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What are Gas Fees?

Learn what gas fees are and how to pay them in Best Wallet.

Updated over a week ago

You will have to pay Gas Fees whenever you swap or send crypto in Best Wallet. But what exactly are they and why do you have to pay them?

The easiest way to think of gas fees is like the additional convenience fees that credit cards or payment companies charge for processing transactions. When you pay gas fees, you’re essentially paying for your crypto transaction to be processed, validated, and secured on a blockchain.

Gas fees might also be called transaction fees or network fees depending on the blockchain.

Note: No gas fees are paid to Best Wallet, and Best Wallet adds no additional service or platform charges to the industry-standard gas fees.

Paying gas fees on Best Wallet

Gas fees need to be paid in the native token of the crypto network you're using. For example, if you're sending an ERC-20 token (a type of token on the Ethereum network), you'll pay the gas fee in Ethereum's native cryptocurrency, $ETH.

Think of it like paying for something with your debit or credit card when abroad. You will pay using the local currency but must pay any exchange rate fee in your home country's currency.

This is why it's important to own some of the native blockchain's currency in your Best Wallet. For example, it's good crypto practice to always have some $ETH in your wallet, to help execute transactions quickly and efficiently.

You can buy $ETH, as well as the native tokens of the Polygon network ($MATIC) and BNB Smart Chain network ($BNB), directly in Best Wallet.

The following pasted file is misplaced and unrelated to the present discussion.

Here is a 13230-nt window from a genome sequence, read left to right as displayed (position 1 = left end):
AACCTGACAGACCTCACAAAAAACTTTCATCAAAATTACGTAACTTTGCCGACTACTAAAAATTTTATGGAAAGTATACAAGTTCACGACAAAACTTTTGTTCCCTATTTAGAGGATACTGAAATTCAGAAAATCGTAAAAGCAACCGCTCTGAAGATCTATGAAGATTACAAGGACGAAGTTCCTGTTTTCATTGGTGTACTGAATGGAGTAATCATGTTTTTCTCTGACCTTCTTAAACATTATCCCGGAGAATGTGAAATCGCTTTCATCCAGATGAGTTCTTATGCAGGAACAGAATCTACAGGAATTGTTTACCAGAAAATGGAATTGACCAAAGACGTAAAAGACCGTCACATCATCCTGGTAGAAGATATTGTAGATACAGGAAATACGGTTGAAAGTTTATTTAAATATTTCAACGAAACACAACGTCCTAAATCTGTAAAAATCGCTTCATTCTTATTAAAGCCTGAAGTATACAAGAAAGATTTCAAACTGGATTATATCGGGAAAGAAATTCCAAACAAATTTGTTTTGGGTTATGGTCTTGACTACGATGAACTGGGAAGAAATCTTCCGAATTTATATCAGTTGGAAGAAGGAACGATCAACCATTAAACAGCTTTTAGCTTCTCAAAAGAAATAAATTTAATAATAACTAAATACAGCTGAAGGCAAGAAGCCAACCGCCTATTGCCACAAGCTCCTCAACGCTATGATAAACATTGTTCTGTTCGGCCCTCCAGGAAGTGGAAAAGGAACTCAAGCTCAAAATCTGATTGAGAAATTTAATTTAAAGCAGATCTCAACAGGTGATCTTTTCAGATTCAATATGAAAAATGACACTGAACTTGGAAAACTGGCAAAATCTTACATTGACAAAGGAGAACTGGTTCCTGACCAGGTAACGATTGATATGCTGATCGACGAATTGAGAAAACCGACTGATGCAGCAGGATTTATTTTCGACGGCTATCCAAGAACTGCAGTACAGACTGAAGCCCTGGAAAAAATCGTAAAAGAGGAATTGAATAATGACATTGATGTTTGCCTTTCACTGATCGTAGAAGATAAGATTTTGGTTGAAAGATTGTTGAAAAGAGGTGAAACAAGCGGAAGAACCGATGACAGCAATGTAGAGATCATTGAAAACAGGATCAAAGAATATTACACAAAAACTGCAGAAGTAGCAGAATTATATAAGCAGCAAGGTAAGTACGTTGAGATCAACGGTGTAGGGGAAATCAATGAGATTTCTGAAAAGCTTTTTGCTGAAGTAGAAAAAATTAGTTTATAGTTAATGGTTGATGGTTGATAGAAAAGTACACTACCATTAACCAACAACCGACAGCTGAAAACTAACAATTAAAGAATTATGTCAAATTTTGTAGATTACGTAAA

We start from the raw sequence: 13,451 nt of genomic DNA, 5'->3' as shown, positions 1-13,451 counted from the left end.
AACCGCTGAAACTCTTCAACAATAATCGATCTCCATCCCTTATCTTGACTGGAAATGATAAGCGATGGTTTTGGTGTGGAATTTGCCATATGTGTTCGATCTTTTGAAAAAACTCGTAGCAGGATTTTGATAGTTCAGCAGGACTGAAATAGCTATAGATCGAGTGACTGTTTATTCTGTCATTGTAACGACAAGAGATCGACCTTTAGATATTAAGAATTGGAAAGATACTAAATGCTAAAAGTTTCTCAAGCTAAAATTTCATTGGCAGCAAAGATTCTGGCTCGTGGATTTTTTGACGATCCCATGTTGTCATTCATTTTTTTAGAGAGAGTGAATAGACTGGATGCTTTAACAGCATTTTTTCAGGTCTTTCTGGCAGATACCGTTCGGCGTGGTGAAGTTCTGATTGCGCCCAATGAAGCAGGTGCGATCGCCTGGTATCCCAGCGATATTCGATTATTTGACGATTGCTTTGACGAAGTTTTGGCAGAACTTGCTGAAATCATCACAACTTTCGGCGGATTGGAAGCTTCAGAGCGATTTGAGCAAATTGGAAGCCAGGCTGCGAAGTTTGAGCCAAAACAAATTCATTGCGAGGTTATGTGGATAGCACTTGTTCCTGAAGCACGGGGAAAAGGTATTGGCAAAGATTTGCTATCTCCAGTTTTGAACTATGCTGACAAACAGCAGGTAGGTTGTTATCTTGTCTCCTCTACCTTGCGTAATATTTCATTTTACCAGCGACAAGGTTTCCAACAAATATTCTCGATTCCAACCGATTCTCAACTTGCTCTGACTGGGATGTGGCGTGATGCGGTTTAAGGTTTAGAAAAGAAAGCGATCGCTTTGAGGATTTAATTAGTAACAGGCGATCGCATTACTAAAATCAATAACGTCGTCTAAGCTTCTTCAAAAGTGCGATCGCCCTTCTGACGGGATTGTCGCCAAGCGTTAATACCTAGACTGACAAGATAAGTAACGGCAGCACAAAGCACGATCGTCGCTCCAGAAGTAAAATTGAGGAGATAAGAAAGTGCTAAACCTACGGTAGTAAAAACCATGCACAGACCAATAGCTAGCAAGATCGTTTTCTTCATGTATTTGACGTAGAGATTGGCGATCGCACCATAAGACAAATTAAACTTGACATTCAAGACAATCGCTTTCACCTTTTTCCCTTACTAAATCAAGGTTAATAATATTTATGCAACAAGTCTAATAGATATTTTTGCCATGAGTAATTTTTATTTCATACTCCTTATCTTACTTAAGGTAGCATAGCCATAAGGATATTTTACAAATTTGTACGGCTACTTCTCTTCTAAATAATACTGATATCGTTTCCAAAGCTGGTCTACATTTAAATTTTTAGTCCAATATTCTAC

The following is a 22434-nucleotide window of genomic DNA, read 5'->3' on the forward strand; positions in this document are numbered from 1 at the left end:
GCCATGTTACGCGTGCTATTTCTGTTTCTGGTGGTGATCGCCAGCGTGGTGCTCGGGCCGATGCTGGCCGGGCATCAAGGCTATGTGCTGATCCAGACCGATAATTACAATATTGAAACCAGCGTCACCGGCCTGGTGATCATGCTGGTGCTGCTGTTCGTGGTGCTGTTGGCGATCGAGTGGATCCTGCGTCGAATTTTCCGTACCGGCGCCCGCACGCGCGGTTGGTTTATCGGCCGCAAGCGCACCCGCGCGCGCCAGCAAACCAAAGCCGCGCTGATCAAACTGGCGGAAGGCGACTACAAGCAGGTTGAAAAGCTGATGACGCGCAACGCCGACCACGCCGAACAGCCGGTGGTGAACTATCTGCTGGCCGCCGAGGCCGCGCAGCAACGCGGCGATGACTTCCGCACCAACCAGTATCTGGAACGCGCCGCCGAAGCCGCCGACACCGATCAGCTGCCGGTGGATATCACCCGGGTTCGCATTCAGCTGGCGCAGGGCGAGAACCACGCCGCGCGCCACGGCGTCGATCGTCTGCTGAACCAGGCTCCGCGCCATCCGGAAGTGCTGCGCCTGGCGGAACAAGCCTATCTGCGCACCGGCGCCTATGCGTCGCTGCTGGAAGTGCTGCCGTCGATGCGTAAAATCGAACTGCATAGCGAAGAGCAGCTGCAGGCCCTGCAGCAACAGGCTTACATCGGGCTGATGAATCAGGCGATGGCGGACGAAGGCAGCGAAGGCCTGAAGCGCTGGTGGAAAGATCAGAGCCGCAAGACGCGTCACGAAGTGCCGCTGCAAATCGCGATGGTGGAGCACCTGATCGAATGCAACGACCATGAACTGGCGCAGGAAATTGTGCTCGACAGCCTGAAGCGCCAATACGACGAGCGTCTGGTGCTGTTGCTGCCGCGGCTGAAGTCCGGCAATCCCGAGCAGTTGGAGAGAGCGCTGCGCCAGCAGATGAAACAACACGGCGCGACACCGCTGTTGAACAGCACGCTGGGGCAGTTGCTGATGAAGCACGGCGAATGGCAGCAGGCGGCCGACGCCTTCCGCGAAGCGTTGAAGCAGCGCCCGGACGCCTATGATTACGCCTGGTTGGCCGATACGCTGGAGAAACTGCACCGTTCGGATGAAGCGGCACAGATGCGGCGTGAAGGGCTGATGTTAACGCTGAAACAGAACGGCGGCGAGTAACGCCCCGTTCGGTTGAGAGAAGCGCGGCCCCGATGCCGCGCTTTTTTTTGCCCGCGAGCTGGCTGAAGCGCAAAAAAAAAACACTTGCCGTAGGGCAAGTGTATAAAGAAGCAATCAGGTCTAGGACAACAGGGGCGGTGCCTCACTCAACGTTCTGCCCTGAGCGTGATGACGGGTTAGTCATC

Who receives gas fees?

Blockchains require computing power to process and record transactions. This power doesn't come from a central source but from a network of computers called nodes.

The people who run these nodes are called validators, and they play a crucial role in keeping the blockchain secure and operational.

When you pay a gas fee, you're essentially compensating these validators for their work.

This compensation helps maintain the blockchain's decentralised nature, making it secure and free from central control. Gas fees are essentially a democratic means of rewarding those who maintain crypto networks.

Best Wallet does not set or receive any gas fees paid.

How are Best Wallet’s gas fees calculated?

When you're about to make a transaction in Best Wallet, you'll see an "Expected gas fee". The gas fee amount will depend on several things, including the size of the transaction, what crypto network you're using, and how busy the network is.

For example, sending $100 worth of USDT tokens will incur marginally lower gas fees than if you were to send the "Max" amount.

This fee can change based on several factors:

  • The Crypto Network: Different blockchains have their own fee structures. Ethereum’s network is known for having high gas fees compared to other networks.

  • Network Traffic: The busier the network, the higher the fees. It's like rush hour traffic; more cars on the road mean longer wait times and higher gas consumption.

  • Network Capacity: Each network can handle only so much activity at once. The closer it is to its limit, the higher the fees. The higher a network’s capacity, the more likely it maintain low gas fees.

  • Size of Transaction: Each gas fee is calculated roughly as a percentage of your transaction – the higher the value you transact, the higher the fee.

The gas fees on Best Wallet are reflective of the general networks' fees, meaning that they are consistent across any non-custodial crypto wallet provider or decentralised exchange.

In summary:

Gas fees, whilst adding an extra cost to any crypto transaction, are vital to making cryptocurrency networks possible. They are unavoidable but necessary in making cryptocurrencies possible.

Make sure to own an amount of each supported network's native token in Best Wallet by buying them directly in-app, to be able to successfully trade your crypto.

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